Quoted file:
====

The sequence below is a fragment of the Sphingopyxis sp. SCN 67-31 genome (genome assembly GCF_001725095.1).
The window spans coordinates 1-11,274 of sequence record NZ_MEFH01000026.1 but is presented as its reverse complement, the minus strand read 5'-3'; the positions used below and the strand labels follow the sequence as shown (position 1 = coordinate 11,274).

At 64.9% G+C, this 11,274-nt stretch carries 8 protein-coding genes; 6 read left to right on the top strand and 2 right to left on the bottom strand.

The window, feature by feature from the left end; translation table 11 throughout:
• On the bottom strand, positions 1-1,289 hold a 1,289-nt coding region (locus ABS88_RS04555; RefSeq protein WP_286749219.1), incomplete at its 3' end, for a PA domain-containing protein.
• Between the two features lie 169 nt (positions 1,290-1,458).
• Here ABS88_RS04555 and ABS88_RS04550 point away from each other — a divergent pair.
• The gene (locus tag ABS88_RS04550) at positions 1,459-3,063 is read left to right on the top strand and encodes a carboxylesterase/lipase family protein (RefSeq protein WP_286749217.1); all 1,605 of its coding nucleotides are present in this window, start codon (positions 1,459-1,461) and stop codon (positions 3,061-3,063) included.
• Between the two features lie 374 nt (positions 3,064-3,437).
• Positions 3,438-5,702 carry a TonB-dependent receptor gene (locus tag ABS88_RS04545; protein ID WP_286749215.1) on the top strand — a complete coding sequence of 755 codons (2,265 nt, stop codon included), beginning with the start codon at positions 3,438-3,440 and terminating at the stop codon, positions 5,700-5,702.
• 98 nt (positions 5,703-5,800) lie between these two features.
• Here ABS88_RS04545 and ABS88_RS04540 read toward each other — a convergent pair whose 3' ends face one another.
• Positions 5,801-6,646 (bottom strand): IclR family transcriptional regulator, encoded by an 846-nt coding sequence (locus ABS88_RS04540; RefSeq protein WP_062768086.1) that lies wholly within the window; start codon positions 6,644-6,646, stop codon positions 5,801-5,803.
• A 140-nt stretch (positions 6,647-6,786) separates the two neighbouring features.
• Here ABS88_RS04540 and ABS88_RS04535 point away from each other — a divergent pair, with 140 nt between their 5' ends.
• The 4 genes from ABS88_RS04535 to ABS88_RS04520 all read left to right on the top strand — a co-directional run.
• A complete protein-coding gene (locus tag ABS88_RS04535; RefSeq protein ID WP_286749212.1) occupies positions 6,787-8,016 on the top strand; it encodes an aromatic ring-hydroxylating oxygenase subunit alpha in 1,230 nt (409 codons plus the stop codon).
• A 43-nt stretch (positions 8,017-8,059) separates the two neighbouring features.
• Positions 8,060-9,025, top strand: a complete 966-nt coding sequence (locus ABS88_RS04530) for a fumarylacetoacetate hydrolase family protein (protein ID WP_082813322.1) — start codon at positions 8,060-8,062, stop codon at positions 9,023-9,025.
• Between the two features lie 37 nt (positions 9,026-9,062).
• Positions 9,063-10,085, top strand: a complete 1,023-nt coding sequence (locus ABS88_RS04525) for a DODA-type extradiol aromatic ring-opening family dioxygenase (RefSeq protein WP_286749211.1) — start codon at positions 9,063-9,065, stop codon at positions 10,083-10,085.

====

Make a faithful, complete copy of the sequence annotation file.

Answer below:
The sequence below is a fragment of the Sphingopyxis sp. SCN 67-31 genome (genome assembly GCF_001725095.1).
The window spans coordinates 1-11,274 of sequence record NZ_MEFH01000026.1 but is presented as its reverse complement, the minus strand read 5'-3'; the positions used below and the strand labels follow the sequence as shown (position 1 = coordinate 11,274).

At 64.9% G+C, this 11,274-nt stretch carries 8 protein-coding genes; 6 read left to right on the top strand and 2 right to left on the bottom strand.

The window, feature by feature from the left end; translation table 11 throughout:
• On the bottom strand, positions 1-1,289 hold a 1,289-nt coding region (locus ABS88_RS04555; RefSeq protein WP_286749219.1), incomplete at its 3' end, for a PA domain-containing protein.
• Between the two features lie 169 nt (positions 1,290-1,458).
• Here ABS88_RS04555 and ABS88_RS04550 point away from each other — a divergent pair.
• The gene (locus tag ABS88_RS04550) at positions 1,459-3,063 is read left to right on the top strand and encodes a carboxylesterase/lipase family protein (RefSeq protein WP_286749217.1); all 1,605 of its coding nucleotides are present in this window, start codon (positions 1,459-1,461) and stop codon (positions 3,061-3,063) included.
• Between the two features lie 374 nt (positions 3,064-3,437).
• Positions 3,438-5,702 carry a TonB-dependent receptor gene (locus tag ABS88_RS04545; protein ID WP_286749215.1) on the top strand — a complete coding sequence of 755 codons (2,265 nt, stop codon included), beginning with the start codon at positions 3,438-3,440 and terminating at the stop codon, positions 5,700-5,702.
• 98 nt (positions 5,703-5,800) lie between these two features.
• Here ABS88_RS04545 and ABS88_RS04540 read toward each other — a convergent pair whose 3' ends face one another.
• Positions 5,801-6,646 (bottom strand): IclR family transcriptional regulator, encoded by an 846-nt coding sequence (locus ABS88_RS04540; RefSeq protein WP_062768086.1) that lies wholly within the window; start codon positions 6,644-6,646, stop codon positions 5,801-5,803.
• A 140-nt stretch (positions 6,647-6,786) separates the two neighbouring features.
• Here ABS88_RS04540 and ABS88_RS04535 point away from each other — a divergent pair, with 140 nt between their 5' ends.
• The 4 genes from ABS88_RS04535 to ABS88_RS04520 all read left to right on the top strand — a co-directional run.
• A complete protein-coding gene (locus tag ABS88_RS04535; RefSeq protein ID WP_286749212.1) occupies positions 6,787-8,016 on the top strand; it encodes an aromatic ring-hydroxylating oxygenase subunit alpha in 1,230 nt (409 codons plus the stop codon).
• A 43-nt stretch (positions 8,017-8,059) separates the two neighbouring features.
• Positions 8,060-9,025, top strand: a complete 966-nt coding sequence (locus ABS88_RS04530) for a fumarylacetoacetate hydrolase family protein (protein ID WP_082813322.1) — start codon at positions 8,060-8,062, stop codon at positions 9,023-9,025.
• Between the two features lie 37 nt (positions 9,026-9,062).
• Positions 9,063-10,085, top strand: a complete 1,023-nt coding sequence (locus ABS88_RS04525) for a DODA-type extradiol aromatic ring-opening family dioxygenase (RefSeq protein WP_286749211.1) — start codon at positions 9,063-9,065, stop codon at positions 10,083-10,085.